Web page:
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Brooklyn by Name: How the Neighborhoods, Streets, Parks, Bridges and More Got Their Names Paperback – July 1, 2006
"Brooklyn Bartender" by Carey Jones
A first-of-its-kind collection, Brooklyn Bartender gathers 300 of the most innovative, exciting, and authentic cocktail recipes from this booming, destination borough. Learn more
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“This book is an essential companion for anyone teaching about Brooklyn, for anyone writing about the borough, and for tour guide people. Benardo and Weiss have to be pleased with their product, and clearly should be congratulated.”
-Brooklyn Daily Eagle
“Fascinating morsels of Brooklyn history. . . . An entertaining, breezy compilation for the NYU Press, perfect for reading down at Coney, up on tar beach, or out on your shady front stoop this summer. . . . So if you wanna know how Dead Horse Bay, Sheepshead Bay, Floyd Bennett Field, Smith St. Carroll Gardens, Junior’s Restaurant, Green-Wood Cemetery, Gilmore Court or the Riegelmann Boardwalk got their names, grab a copy of Brooklyn by Name.”
-New York Daily News
“Information is well presented and well illustrated—both factors making this guide easy on the eye. Hardly a location is left unexplored in this fascinating, indispensable guide to a borough undeservedly in Manhattan's shadow.”
“Brooklyn streets, parks and sites are dripping with history, and husband-and-wife team Leonard Benardo and Jennifer Weiss have hung them all out to dry in their dictionary of street smarts, Brooklyn By Name.”
“Witty, occasionally irreverent and always engaging, Brooklyn by Name takes readers from the six independent towns that once comprised Breuckelen to the modern metropolis. Weiss and Benardo have uncovered surprising data and have woven a compulsively readable narrative. Pick it up, rifle through, and find out about—or be reminded of—the underpinnings of our borough’s heritage.”
-The Brooklyn Rail
About the Author
Leonard Benardo is a former weekly columnist for the Brooklyn Daily Eagle.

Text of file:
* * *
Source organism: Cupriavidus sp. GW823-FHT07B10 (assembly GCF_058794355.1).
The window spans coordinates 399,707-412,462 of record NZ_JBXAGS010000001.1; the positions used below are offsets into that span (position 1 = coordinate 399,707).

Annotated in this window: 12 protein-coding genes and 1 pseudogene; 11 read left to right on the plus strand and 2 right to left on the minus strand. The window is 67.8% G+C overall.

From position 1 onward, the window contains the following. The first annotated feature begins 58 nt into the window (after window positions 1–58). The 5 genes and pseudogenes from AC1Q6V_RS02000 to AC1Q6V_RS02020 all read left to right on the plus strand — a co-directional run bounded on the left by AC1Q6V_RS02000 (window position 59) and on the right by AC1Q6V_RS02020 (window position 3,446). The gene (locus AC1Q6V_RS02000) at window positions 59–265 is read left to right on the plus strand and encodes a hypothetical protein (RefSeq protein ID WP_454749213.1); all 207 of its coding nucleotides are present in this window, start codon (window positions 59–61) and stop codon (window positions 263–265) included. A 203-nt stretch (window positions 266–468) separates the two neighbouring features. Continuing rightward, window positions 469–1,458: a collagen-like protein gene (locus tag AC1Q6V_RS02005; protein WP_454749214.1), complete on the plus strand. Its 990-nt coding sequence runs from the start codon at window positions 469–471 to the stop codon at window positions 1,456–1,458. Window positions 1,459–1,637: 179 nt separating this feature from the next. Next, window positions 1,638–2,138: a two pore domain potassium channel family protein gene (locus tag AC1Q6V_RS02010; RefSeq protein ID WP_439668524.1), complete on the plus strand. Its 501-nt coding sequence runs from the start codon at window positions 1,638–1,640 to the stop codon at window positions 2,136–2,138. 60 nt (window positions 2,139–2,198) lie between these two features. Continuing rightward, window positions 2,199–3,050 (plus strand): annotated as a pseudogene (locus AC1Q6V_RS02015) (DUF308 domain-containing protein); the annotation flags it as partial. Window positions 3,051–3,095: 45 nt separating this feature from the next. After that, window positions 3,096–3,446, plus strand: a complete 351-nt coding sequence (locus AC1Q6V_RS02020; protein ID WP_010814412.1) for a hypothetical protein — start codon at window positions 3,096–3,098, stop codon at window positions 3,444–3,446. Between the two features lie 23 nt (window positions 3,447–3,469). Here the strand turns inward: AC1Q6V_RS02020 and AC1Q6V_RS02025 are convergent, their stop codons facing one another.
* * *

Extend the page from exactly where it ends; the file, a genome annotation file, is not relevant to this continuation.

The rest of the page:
Jennifer Weiss has written for New York Newsday and The Washington Post and is co-editor of Eldercare in New York: A Consumer's Guide to Long-Term Health Care. The authors live together in Brooklyn.
If you’re the author, publisher, or rights holder of this book, let ACX help you produce the audiobook.Learn more.
Top Customer Reviews
Having been six separate cities, then one unified city, and then a borough of New York City, Brooklyn has a rich and varied history. Its numerous neighborhoods each have their own distinct personalities as befits an amalgam of small clustered villages, which, much like London, is what they were and still are, and BROOKLYN BY NAME confirms this.
On the down side, the book simply does not have enough photographs. Nor does it do a particularly good job of discussing the histories of the six original cities of Kings County, why they amalgamated, and why they amalgamated the way they amalgamated. The authors admit that the book is not exhaustive, and there are some odd deficiencies; an entire section of Canarsie is missing, both from the maps and the listings. The often-odd names of the islands in Jamaica Bay (technically in Queens) are not mentioned, Canarsie Pol among them.
It really is a case of the forest for the trees. Although our Brooklyn walking tour-in-print divides the borough into workable sections and lists street after street, personage after personage, and building after building, "Brooklyn" the fourth largest city in America almost but not quite gets lost among all the details. Although this is a reference guide, not a social history, a little on the unique Brooklyn sense of self (nobody's ever proud of being from Staten Island, but Brooklyn is a different story), would have made a nice finishing touch to the book. Somewhat expanded entries (they should have been further expanded) on such topics as the Brooklyn Bridge and the Dodgers do give us some sense of a unifying thread.Read more ›
Some of the entries are overly pedantic. For instance: "Like neighboring Neptune Avenue, Mermaid Avenue suggests the fantastical, otherwordly seaside excitement of Coney Island." Duh! At least the auhors assume we can figure out "Surf Avenue" on our own. At the same time, some figures, like Lady Deborah Moody, who founded Gravesend as a utopian community, get short shrift.
Given its range and accuracy, however, I'd call it an indispensable guide.
This is the Brooklyn of my youth and the one I want to remember.
I'll share this book along with my memories with my children of how it was in 'the good old days'.
Even if you never lived here or visited Brooklyn this book lets you see its history and charm like it really was. It's not only a tour of its many sections but also a peek into the heart of it.
Most Recent Customer Reviews
I grew up in Brooklyn and fully enjoyed the history lesson.Published 10 months ago by Margaret M Cornish
Great coffee table book. Excellent gift for anyone who has moved to NY.Published 12 months ago by Trigger
How many people know that Brooklyn is part of Long Island? You could look it up.Published 16 months ago by CON MAC GILL
Perfect read for anyone having grown up in. Brooklyn. Already gave it as a birthday gift and have it on my list if gifts fir Christmas.Published 20 months ago by diana sayegh